Thursday, April 23, 2009

360 degrees

It seems strange to me now that I should be anxious about returning back to America. Two years ago, I thought that by the end of our assignment in Britain, we'd be more than ready to return. Indeed, I was certain (and told myself and others), that our two years away would be like an extended vacation.

How is it that I could ever have thought that something so huge as moving to a foreign country would not alter my life as I know it? Why is it that we assume we are unchangeable? My gosh, think of all the words of wisdom to the contrary:

When patterns are broken, new worlds emerge. --Tuli Kupferberg

To exist is to change, to change is to mature, to mature is to go on creating oneself endlessly.
--Henri Bergson

Life is always at some turning point. --Irwin Edman

The one unchangeable certainty is that nothing is certain or unchangeable. --John F. Kennedy

And yet

We insist on maintaining the status quo. Always. Because who are we if not ourselves? In our mini vans and two story, bricked-front, two-car garage (three if you're lucky), double-paned window, American traditional homes? What would we do without our little league, capris and keds, baseball caps, ballet recitals, church potlucks, charity bingo, bake sales, endless expanses of green lawn, flashy gas mowers, Fourth of July fireworks, summer barbecues, Miller light (and when you're feeling saucy, Whoa! grab a Corona!), and gas fireplaces (our own little American monuments to opulence given that we never light them because it's just too damn expensive)?

All of these things—they define us, don't they? And we want them. I have them. I thought I would never want anything else. I have been, since my first child was born, the quintessential soccer mom. First, there was the sedan, of course. And then came the SUV once we'd moved up a bit in the world—an Expedition, probably the worst offenders of hippies worldwide, but damn, you could fit a small country in those things (Ever try to take a family and a golden retriever camping with a sedan? Ya, good luck, my friend. You might get the dog crate in there, but the tent is staying home. And probably one of your children). And then, TA DA! second child after a number of years (9 to be exact, but we'll save that story for another blog), and along came the (choke) minivan. Sun roof, leather interior, built-in DVD player—what more could a suburban mama want?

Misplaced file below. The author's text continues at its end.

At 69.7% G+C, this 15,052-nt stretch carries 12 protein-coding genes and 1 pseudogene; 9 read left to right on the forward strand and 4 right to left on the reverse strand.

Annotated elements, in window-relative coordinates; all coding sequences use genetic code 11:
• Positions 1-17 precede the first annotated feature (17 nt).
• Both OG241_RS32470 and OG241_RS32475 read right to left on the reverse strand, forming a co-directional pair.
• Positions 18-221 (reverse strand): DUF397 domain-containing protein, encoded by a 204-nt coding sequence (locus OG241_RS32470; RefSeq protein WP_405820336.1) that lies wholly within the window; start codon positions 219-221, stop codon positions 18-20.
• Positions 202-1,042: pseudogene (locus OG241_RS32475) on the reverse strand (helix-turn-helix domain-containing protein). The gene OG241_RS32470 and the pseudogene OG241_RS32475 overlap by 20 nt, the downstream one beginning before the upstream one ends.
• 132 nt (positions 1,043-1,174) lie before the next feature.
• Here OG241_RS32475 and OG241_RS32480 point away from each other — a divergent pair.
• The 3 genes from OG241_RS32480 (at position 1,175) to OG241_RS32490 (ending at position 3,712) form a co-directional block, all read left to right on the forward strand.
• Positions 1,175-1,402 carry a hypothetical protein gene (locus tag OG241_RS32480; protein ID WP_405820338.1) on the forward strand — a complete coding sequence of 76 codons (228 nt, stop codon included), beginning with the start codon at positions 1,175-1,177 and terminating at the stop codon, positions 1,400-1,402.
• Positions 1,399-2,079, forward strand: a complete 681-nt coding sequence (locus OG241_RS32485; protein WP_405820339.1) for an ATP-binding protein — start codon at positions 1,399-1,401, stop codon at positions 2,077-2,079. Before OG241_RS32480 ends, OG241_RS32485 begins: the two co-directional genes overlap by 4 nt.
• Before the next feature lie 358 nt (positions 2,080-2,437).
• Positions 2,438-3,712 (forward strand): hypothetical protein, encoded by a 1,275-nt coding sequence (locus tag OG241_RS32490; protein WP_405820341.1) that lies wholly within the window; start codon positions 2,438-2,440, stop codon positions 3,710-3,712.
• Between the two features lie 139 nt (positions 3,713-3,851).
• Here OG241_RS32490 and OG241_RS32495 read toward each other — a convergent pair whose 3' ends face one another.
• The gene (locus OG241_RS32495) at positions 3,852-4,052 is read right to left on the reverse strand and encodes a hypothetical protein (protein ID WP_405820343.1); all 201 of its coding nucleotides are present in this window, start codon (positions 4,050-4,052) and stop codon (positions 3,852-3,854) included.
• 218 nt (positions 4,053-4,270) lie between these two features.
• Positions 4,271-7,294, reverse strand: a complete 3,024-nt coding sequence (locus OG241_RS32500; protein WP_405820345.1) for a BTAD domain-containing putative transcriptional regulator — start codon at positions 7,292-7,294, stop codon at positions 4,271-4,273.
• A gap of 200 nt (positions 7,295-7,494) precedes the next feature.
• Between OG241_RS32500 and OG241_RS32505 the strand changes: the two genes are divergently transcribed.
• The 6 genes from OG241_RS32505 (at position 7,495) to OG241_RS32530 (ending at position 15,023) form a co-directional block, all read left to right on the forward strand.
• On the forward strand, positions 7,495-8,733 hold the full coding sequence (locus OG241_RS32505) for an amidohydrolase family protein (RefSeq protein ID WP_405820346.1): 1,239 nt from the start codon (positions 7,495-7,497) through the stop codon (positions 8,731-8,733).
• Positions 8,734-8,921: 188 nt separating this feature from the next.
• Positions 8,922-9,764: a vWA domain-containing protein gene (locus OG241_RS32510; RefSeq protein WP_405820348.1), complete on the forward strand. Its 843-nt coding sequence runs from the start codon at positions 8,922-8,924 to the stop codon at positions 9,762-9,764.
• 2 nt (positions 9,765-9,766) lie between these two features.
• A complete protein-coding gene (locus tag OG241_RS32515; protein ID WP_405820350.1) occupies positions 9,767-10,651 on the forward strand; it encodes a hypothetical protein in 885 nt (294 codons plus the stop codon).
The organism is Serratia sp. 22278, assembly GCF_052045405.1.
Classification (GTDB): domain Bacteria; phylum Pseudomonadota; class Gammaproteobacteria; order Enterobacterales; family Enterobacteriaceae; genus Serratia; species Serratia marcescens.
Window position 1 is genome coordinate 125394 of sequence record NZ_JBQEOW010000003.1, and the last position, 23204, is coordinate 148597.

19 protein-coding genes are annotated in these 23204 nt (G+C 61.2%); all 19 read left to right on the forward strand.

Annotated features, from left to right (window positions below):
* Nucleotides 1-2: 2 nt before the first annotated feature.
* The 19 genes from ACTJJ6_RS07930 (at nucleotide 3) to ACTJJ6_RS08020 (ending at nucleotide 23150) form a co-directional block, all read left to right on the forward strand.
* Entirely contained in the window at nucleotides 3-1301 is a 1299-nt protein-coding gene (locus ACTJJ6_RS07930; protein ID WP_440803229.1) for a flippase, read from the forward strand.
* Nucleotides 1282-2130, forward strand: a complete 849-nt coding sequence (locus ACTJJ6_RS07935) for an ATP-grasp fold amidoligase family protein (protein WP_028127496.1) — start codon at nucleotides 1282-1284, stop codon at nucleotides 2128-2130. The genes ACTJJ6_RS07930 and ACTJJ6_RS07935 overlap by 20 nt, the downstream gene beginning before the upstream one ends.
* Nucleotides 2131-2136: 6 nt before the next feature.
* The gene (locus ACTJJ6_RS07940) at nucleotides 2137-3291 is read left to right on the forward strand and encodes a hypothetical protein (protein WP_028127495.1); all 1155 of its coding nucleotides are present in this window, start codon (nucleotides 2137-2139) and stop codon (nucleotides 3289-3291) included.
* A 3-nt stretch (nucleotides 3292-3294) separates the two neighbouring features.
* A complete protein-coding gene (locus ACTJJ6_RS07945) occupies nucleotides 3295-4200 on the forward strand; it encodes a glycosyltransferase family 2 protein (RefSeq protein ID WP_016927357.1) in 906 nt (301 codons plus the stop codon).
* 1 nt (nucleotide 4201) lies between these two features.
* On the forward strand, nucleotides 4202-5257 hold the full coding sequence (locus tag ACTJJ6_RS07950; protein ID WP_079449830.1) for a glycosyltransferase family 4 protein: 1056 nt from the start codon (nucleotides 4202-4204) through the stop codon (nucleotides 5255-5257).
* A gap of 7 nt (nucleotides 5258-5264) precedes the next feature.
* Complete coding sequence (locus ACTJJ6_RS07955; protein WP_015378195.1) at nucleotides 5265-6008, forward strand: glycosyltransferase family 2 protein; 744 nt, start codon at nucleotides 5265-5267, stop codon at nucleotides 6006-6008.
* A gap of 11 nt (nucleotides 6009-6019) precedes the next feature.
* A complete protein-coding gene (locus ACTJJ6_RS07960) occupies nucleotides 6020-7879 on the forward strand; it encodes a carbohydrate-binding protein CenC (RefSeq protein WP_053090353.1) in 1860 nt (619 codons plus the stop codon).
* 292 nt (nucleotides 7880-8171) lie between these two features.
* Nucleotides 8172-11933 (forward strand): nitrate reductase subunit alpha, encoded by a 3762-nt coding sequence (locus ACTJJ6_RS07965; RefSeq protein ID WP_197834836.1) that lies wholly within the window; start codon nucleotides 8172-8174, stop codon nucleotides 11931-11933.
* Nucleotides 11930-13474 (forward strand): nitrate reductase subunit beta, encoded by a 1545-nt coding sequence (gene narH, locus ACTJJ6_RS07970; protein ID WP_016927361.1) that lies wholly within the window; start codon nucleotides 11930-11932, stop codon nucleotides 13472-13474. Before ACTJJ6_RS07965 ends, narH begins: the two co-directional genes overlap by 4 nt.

Why, a suburban mama wants nothing more than to take her children traveling. Go see the world! And so when the opportunity comes along—job assignment in Britain—you say, “Europe, baby, here we come!” I mean, can you imagine the family photos you will take and tuck away after a trip abroad?

You're envisioning little Tommy making a face in front of Big Ben and little Abby wearing sunglasses, propping her chin onto her fist like the Thinker at the Musée Rodin. And of course, you'll have to get your budding preteen pretending not to notice the camera with her headphones in place, chewing her bubble gum, in front of the Colosseum. And the stories you will have to tell! A breathtaking experience, you think. If you were lucky enough, you will have memories of that high school trip you took to Europe with your French class, and so you say to yourself, “My kids need to see this! Of course, we will move, but only for a bitty bit of time.”